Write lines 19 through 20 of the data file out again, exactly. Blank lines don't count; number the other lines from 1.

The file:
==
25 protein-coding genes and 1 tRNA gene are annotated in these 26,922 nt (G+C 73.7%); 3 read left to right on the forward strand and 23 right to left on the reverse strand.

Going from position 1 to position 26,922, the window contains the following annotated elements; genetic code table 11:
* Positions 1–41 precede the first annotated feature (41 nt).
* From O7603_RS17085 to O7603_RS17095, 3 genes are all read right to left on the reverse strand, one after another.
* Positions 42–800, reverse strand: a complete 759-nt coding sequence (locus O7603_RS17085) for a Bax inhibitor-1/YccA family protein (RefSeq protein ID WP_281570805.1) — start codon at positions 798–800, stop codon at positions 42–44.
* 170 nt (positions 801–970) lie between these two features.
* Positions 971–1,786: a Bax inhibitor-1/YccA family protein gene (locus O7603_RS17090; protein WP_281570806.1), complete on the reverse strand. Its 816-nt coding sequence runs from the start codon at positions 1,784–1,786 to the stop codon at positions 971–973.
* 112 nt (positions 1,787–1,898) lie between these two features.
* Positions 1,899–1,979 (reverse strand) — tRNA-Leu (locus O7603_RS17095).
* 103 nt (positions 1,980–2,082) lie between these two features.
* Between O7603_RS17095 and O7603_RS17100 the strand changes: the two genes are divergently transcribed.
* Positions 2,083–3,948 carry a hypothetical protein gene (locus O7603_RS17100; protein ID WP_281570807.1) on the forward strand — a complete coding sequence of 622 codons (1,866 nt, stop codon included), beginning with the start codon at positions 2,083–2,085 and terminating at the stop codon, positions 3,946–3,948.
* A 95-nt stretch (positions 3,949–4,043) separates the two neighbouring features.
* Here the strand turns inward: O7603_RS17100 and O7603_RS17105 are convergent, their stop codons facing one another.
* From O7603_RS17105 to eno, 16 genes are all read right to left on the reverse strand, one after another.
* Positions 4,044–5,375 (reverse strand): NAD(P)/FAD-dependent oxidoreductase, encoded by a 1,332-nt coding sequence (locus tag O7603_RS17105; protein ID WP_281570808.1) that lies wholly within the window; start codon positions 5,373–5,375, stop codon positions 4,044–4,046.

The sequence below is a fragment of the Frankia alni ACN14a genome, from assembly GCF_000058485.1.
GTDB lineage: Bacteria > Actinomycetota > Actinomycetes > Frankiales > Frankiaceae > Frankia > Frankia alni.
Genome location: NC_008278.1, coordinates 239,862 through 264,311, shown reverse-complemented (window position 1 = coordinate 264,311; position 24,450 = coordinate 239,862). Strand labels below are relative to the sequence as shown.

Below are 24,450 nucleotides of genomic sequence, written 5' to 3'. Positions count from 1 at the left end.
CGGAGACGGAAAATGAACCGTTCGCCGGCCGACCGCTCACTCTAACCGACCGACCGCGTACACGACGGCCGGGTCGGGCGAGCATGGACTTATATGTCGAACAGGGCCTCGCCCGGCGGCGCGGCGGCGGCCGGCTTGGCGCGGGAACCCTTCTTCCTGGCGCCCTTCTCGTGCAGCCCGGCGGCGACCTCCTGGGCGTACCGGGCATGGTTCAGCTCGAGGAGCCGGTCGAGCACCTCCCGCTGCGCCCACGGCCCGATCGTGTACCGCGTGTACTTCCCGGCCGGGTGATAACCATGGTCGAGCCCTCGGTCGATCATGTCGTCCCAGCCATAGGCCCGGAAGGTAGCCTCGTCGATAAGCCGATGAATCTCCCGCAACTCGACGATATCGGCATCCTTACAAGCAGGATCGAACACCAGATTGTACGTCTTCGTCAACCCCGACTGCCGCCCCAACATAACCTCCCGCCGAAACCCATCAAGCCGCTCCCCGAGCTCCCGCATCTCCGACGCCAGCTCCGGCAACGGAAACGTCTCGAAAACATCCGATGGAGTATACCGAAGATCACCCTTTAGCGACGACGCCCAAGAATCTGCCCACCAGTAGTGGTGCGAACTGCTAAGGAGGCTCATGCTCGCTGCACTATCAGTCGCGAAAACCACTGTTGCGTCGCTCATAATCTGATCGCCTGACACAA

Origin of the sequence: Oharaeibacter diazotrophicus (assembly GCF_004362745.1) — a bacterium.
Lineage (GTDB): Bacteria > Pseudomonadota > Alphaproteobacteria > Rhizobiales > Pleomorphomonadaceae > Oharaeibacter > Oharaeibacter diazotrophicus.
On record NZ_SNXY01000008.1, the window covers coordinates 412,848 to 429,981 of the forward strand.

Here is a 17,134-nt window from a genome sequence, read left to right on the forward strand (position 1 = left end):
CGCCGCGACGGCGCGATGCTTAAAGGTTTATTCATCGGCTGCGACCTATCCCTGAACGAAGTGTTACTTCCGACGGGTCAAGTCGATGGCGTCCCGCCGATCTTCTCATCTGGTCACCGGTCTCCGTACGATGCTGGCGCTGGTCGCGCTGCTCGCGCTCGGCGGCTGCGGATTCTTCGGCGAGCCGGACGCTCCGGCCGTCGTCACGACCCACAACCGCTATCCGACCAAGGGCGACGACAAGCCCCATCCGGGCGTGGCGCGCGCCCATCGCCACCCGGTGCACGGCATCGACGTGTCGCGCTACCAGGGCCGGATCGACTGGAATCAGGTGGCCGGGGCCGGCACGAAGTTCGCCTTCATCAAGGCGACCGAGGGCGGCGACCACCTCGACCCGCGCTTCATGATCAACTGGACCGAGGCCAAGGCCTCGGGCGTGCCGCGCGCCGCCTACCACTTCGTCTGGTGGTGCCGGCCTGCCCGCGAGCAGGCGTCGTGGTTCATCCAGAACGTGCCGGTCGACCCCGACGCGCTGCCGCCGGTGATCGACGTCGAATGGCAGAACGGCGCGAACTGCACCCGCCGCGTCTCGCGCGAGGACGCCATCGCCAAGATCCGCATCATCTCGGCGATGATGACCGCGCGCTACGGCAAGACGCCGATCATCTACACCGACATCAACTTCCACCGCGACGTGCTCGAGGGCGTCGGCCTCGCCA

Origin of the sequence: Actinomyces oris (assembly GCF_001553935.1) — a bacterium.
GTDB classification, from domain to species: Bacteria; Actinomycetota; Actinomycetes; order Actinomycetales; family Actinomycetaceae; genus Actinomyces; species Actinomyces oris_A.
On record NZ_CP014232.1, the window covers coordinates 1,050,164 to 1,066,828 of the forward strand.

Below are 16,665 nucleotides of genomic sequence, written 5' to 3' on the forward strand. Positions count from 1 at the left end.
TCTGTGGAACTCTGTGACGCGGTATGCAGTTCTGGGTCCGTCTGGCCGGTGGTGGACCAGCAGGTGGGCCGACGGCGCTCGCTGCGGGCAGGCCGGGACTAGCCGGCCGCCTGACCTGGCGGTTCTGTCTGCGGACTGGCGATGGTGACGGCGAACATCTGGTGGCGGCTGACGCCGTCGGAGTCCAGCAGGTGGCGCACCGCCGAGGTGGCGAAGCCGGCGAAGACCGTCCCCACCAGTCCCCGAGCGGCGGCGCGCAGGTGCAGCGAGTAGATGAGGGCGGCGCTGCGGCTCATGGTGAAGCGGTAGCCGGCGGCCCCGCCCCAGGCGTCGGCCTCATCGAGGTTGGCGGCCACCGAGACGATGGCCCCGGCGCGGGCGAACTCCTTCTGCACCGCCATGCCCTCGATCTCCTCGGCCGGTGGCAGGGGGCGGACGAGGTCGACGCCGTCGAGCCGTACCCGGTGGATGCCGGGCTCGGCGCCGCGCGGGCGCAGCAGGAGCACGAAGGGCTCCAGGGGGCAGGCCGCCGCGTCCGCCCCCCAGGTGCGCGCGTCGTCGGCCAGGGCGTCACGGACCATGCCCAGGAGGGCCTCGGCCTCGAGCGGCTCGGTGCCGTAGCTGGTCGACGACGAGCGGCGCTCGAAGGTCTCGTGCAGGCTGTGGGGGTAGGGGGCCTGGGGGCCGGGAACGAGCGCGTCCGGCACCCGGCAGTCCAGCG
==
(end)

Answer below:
Genome location: NC_008278.1, coordinates 239,862 through 264,311, shown reverse-complemented (window position 1 = coordinate 264,311; position 24,450 = coordinate 239,862). Strand labels below are relative to the sequence as shown.

Below are 24,450 nucleotides of genomic sequence, written 5' to 3'. Positions count from 1 at the left end.